Before presenting ourselves to the priest for the sacrament of Penance we should make an examination of conscience; we need to ask the Holy Spirit to help us to see and to admit our faults, and the Spirit of God will enable us to recall the kind of choices we have made according to the requirements of the Ten Com-mandments, and especially the great commandment that Jesus gave, that we love one another.
As we present ourselves to the priest, either in the confessional or in open confession (face to face) we make the sign of the cross and ask for pardon and absolution. We tell the priest how long it has been since our last confession, and then proceed to accuse ourselves of those sins we have committed through our own fault: in thought, word and deed, and in those things that we ought to have done but have failed to do.
The priest will help us with any difficulty we may have in identifying or voicing our faults and failings. It is wise to remember that we are confessing to our Lord Himself - who is full of mercy, kindness, and forgiveness towards us - no matter what we have done or not done.
When we have finished telling our sins, the priest may give us counsel and advice for particular sins or difficulties we have mentioned. He will ask if there is anything else we may wish to add before inviting us to make an act of contrition; this prayer to our Heavenly Father can be in our own words or we can say a form of words such as: ‘O my God, because you are so good, I am very sorry that I have sinned against you and by the help of your grace I will not sin again’.
The priest will ask us to make amends, and to make an act of penance; for example, using some of the prayers of the Church - the Our Father, the Hail Mary, the Glory be, and so on. He will then say the words of absolution:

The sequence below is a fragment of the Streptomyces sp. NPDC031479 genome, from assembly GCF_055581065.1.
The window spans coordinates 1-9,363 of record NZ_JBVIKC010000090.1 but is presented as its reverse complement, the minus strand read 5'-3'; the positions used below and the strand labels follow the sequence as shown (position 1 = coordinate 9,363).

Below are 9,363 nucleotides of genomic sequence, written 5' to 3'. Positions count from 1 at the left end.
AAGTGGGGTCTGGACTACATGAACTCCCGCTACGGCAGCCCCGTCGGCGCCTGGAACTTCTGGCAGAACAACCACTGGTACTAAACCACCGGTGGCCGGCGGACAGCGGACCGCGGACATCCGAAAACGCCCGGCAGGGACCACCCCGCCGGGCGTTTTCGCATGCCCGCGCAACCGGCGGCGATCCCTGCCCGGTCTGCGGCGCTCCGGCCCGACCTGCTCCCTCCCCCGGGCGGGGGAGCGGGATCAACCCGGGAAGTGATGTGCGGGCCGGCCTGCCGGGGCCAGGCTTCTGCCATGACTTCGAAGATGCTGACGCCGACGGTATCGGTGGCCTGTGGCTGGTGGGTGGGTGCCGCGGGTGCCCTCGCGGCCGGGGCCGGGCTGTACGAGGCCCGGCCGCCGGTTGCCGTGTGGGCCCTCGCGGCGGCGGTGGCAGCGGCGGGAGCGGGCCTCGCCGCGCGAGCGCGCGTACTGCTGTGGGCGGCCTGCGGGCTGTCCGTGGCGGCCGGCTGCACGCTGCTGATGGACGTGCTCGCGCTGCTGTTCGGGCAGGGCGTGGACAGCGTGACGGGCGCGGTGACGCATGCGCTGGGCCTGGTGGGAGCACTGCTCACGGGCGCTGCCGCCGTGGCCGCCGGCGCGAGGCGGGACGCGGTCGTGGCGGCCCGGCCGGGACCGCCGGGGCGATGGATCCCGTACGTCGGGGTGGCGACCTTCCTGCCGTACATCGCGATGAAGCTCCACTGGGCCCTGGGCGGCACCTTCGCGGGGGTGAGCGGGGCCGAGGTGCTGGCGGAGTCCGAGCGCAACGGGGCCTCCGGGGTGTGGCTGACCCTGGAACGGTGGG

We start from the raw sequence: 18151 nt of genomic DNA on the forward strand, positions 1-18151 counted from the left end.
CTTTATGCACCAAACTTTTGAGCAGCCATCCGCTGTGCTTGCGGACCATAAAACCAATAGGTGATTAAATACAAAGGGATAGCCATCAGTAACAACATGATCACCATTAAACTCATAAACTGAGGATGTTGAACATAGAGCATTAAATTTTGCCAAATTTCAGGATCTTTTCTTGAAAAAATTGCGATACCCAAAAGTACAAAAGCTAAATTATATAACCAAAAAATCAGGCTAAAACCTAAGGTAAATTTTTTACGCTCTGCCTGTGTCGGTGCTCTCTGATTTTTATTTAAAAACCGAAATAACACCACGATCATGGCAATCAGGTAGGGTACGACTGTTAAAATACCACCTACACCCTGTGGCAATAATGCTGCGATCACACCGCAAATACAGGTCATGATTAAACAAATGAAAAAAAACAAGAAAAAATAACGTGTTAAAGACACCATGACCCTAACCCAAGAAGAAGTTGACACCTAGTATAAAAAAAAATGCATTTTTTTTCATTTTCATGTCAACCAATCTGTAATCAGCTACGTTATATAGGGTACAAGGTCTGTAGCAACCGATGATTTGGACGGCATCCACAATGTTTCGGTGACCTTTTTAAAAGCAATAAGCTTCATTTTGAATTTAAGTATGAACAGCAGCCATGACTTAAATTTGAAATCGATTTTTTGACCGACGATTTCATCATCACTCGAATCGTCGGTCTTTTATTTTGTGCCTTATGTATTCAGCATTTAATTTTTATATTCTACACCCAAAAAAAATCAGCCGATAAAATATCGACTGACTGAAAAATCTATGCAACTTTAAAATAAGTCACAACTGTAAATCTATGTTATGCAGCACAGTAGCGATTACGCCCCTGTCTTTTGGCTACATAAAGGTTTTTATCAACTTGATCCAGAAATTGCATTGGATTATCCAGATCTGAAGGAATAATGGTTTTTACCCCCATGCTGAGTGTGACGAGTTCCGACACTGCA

‘God, the Father of mercies, through the death and resurrection of his Son, has reconciled the world to himself and sent the Holy Spirit among us for the forgiveness of sins: through the ministry of the Church may God give you pardon and peace, and I absolve you in the name of the Father and of the Son and of the Holy Spirit’.
The spiritual effects of the sacrament of Penance are: reconciliation with God by which the penitent recovers grace; reconciliation with the Church; remission of the eternal punishment incurred by mortal sin; remission, at least in part, of temporal punishments resulting from sin; peace and serenity of conscience, and spiritual consolation; as well as an increase of spiritual strength for the Christian battle against evil.
The parable of the Prodigal son clearly illustrates for us the sacrament of reconciliation: it shows the working of sin in the younger son, his selfishness, greed and lust. It also shows his gradual awareness of his folly and his following conversion and repentance. The parable tells of the total forgiveness of the father who has not once stopped hoping for his son’s return, so that when the son eventually reaches home dejected and heartily sorry for his behaviour, the father runs lovingly to greet him. And this is what happens for Christians in the sacrament of Penance: God our Father lovingly ‘runs’ to meet us as we return to Him, humbly admitting our faults.
Although the sacrament of Penance normally takes place privately, secretly between priest and penitent, there are also communal acts of penance, and services of reconciliation, although the Church teaches there must always be the individual confession of sins and individual absolution. These usually take place in Lent and Advent, as part of our spiritual preparation for the two great feasts in the Church’s year: Easter and Christmas. The Ash Wednesday mass is a great public act of penance. The whole season of Lent is an opportunity to consider carefully our failings and make recompense for them, and to make an extra effort to improve our relationship with God and our neighbour.
The Psalmist reminds us that ‘To You, O God, all flesh will come with its burden of sin. Too heavy for us, our offences, but you wipe them away’.
For the only one who can bridge the gap that exists between man with his burden of guilt (arising from wrong choices) and the holiness of a just and righteous God, is one who is himself both God and man - Jesus Christ.
These pages have been provided by Margaret Delfanne, a catechist and professional artist living in Kent, England.